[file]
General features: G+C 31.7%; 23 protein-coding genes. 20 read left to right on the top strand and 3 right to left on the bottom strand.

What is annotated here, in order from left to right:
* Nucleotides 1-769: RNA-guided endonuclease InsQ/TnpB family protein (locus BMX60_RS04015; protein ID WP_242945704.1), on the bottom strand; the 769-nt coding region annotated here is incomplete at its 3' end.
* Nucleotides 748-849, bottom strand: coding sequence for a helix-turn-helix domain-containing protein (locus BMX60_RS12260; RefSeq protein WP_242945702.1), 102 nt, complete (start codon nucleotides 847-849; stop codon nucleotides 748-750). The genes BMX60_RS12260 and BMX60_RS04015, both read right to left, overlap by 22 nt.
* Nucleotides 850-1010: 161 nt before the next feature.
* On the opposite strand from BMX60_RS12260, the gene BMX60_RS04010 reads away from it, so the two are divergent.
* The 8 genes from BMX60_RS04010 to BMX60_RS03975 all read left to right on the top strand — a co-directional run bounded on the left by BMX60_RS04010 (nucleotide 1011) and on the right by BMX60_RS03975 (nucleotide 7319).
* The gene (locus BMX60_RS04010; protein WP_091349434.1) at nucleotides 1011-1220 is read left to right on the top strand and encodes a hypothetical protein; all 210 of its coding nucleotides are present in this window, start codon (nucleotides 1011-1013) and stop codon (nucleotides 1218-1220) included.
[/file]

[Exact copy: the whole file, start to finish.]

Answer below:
General features: G+C 31.7%; 23 protein-coding genes. 20 read left to right on the top strand and 3 right to left on the bottom strand.

What is annotated here, in order from left to right:
* Nucleotides 1-769: RNA-guided endonuclease InsQ/TnpB family protein (locus BMX60_RS04015; protein ID WP_242945704.1), on the bottom strand; the 769-nt coding region annotated here is incomplete at its 3' end.
* Nucleotides 748-849, bottom strand: coding sequence for a helix-turn-helix domain-containing protein (locus BMX60_RS12260; RefSeq protein WP_242945702.1), 102 nt, complete (start codon nucleotides 847-849; stop codon nucleotides 748-750). The genes BMX60_RS12260 and BMX60_RS04015, both read right to left, overlap by 22 nt.
* Nucleotides 850-1010: 161 nt before the next feature.
* On the opposite strand from BMX60_RS12260, the gene BMX60_RS04010 reads away from it, so the two are divergent.
* The 8 genes from BMX60_RS04010 to BMX60_RS03975 all read left to right on the top strand — a co-directional run bounded on the left by BMX60_RS04010 (nucleotide 1011) and on the right by BMX60_RS03975 (nucleotide 7319).
* The gene (locus BMX60_RS04010; protein WP_091349434.1) at nucleotides 1011-1220 is read left to right on the top strand and encodes a hypothetical protein; all 210 of its coding nucleotides are present in this window, start codon (nucleotides 1011-1013) and stop codon (nucleotides 1218-1220) included.